Jimi Hendrix was born in 1942 and grew up in Seattle, his community being predominantly white. He was in the care of his full-blooded Cherokee grandmother most of his life. When he was born his original name was Johnny Allen Hendrix, which was changed by his father to James Marshall when Jimi’s mother left. His mother, Lucille, left and only saw Jimi a handful of times before he died from a drug overdose in London at age 27. His father bought him his first guitar at age 12, which was played upside down due to Hendrix being a left-handed player. He was self-taught not being able to afford lessons. His music was inspired by BB King, Muddy Waters, Howlin Wolf, and Albert King.
He played in a band in high school called The Rocking Kings and eventually dropped out of school to pursue his music. He wasn’t always only playing music contrary to what he thought in high school. He eventually enlisted in the army. He was training as a paratrooper and was honorably discharged after hurting himself parachuting. When he got out of the army he began playing again under the name Jimmy James. He played back up for Little Richard, B.B. King, and Sam Cooke.
In 1966 while playing at a bar Hendrix met Chas Chandler, bass player for The Animals, a band known for their performance of “The House of the Rising Sun”. Chandler got Hendrix to come to London and create the Jimi Hendrix Experience. Jimi, a very young black artist, created a whole new genre of psychedelic rock in his solo career. “People were used to very dressed up watered down soul music. He wasn’t and that’s why he became who he did.” – Eric Clapton. Eric was one of Jimi’s first supporters. He told Chas to invite him to a jam session and right when Jimi walked in they agreed he had a striking presence with the way he carried himself, spoke, and played. He was shy, but very self-aware. They noticed he was left handed and was a complex talented guitar player as well. His odd mix of profound yet not flashy appearance affected Eric. “My life, and music was never the same again.” Mitch Mitchell was the drummer for Jimi Hendrix and the Experience and Noel Redding the keyboard player. Noel, unlike Mitchell, didn’t have a lot of faith in Hendrix. After the jam session he agreed only to come back if they paid him 30 dollars. After the second time playing together he knew they had something special when they didn’t even need written music to create something amazing. They played well together almost knowing what the other was thinking before they played it, and that was when the band really came together.
The first gig they had a producer had already approached their manager offering a 1,000-pound advance to promote the band. They agreed and from then on skyrocketed. The members were very young and shocked by the fame. “I was little, I was a boy. Here comes John Lennon walking into my dressing room. I almost fell out of my chair.” Said Noel. The Beatles and Rolling Stones were at their peak at this time and very early on were supporters of Jimi. During an interview with Mick Jagger he said “Why are you interviewing me? You should be interviewing Jimi Hendrix.” That was a spark to the fan base.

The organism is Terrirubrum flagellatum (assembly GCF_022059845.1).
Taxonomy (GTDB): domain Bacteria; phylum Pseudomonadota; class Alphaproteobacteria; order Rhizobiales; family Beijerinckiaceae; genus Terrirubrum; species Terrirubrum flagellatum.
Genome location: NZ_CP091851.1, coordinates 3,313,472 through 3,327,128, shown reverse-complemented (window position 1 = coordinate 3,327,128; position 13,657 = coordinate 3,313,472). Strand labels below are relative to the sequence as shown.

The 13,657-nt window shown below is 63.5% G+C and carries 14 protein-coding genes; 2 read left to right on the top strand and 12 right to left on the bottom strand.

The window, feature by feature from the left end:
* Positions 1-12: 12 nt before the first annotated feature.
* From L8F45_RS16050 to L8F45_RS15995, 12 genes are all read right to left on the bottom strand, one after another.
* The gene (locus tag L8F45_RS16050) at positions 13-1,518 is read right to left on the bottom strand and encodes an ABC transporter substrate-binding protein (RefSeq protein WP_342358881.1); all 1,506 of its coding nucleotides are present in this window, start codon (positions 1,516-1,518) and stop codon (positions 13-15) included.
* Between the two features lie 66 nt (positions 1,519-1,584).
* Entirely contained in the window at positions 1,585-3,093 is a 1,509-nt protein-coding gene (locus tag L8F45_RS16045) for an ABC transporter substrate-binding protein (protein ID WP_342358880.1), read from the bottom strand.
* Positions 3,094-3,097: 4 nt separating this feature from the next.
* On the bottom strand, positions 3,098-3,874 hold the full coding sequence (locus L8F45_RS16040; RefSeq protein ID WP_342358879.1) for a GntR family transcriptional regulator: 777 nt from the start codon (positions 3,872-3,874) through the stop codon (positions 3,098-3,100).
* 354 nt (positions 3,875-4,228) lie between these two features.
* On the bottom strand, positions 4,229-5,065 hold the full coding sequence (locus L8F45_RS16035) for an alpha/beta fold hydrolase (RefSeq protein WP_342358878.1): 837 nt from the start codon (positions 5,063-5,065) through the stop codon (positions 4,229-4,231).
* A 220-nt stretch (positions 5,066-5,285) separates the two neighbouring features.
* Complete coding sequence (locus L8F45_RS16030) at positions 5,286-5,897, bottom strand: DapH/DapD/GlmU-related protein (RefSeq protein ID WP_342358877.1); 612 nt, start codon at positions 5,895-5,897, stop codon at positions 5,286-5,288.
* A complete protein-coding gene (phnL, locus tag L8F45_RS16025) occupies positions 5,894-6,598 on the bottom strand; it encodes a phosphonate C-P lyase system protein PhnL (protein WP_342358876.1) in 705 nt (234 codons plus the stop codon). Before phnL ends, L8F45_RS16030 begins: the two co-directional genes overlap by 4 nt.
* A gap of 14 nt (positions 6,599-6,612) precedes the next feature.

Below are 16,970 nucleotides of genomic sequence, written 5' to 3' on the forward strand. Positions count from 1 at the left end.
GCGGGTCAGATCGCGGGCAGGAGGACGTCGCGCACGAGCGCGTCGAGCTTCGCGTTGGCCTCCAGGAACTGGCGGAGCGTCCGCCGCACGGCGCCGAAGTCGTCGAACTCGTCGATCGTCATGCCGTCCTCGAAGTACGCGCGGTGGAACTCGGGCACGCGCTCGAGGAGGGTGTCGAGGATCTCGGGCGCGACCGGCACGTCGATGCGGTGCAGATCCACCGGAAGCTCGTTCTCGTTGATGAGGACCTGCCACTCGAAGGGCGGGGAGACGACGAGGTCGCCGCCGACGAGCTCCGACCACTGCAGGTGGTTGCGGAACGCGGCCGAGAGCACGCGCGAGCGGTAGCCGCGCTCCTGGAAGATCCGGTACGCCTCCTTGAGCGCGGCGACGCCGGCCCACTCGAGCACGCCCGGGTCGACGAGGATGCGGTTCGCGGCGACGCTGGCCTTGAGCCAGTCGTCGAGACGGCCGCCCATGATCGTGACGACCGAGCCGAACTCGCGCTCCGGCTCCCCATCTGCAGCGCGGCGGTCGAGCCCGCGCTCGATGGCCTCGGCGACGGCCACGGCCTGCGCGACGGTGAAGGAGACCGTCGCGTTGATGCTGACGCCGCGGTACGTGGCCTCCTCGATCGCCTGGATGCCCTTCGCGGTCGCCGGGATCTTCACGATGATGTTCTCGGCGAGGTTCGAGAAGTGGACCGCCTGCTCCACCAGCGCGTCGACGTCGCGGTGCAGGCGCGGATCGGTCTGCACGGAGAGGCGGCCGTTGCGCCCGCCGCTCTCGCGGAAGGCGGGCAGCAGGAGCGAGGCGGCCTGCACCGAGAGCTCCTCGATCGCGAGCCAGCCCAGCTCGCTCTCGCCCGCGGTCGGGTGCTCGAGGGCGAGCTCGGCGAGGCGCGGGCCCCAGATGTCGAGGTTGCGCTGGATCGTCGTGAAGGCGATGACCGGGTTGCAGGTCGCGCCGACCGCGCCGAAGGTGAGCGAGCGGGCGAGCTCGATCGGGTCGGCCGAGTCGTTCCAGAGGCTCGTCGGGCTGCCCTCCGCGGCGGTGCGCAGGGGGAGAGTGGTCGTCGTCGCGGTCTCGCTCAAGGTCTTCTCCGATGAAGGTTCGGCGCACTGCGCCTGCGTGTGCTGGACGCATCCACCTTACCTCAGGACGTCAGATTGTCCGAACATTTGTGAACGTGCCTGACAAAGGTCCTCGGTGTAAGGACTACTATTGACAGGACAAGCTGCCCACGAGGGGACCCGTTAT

Jimi was building in the media, but at that time sex was selling. They made him mysterious and flashy to attract girls and attention. Mick Jagger being a supporter and a sex symbol himself also set a heart throb view of Jimi. He was very different than the media portrayed him, and it threw off many people who met him. “Here he was a raw sexual model in these magazines. It threw you when you met him. He was a shy, whispering, gentle character off stage. He was slyly hip and saw the world different. He would have a sly grin to him and you would know he saw something different than what you had seen.” His producer explained.
Jimi never let Mitch and Noel in on his music in the making because he couldn’t. Jimi would make up these songs in his head Mitch would ask what tempo it was in and Noel would ask what key it was and they would play it letting Jimi tweak it along the way, creating many songs that went to British top ten immediately within minutes. “I can’t express myself like this, in conversation like this. It doesn’t come out that way. That’s why I have to do it on stage.” – Jimi.
Jimi ended up preforming with The Beatles, the Rolling Stones, and the Who. The store on Bardstown road, Electric Ladyland, is also inspired by Jimi. His final album was titled “Electric Ladyland” that included the song “All Along the Watchtower” written by Bob Dylan. You can see the painting of his eyes above the entrance.
Jimi Hendrix had he talent he had without being arrogant and extroverted. He was in it for the music and that was it. He created art and music in such a unique way. He was incredibly successful even when society was at it’s worst with racism and oppression. He inspired so many artist and taught people about freedom, individuality, and passion without ulterior motives. Jimi left a huge mark on music and the legacy he left on rock will always be significant and that is why I think he will forever be important in history.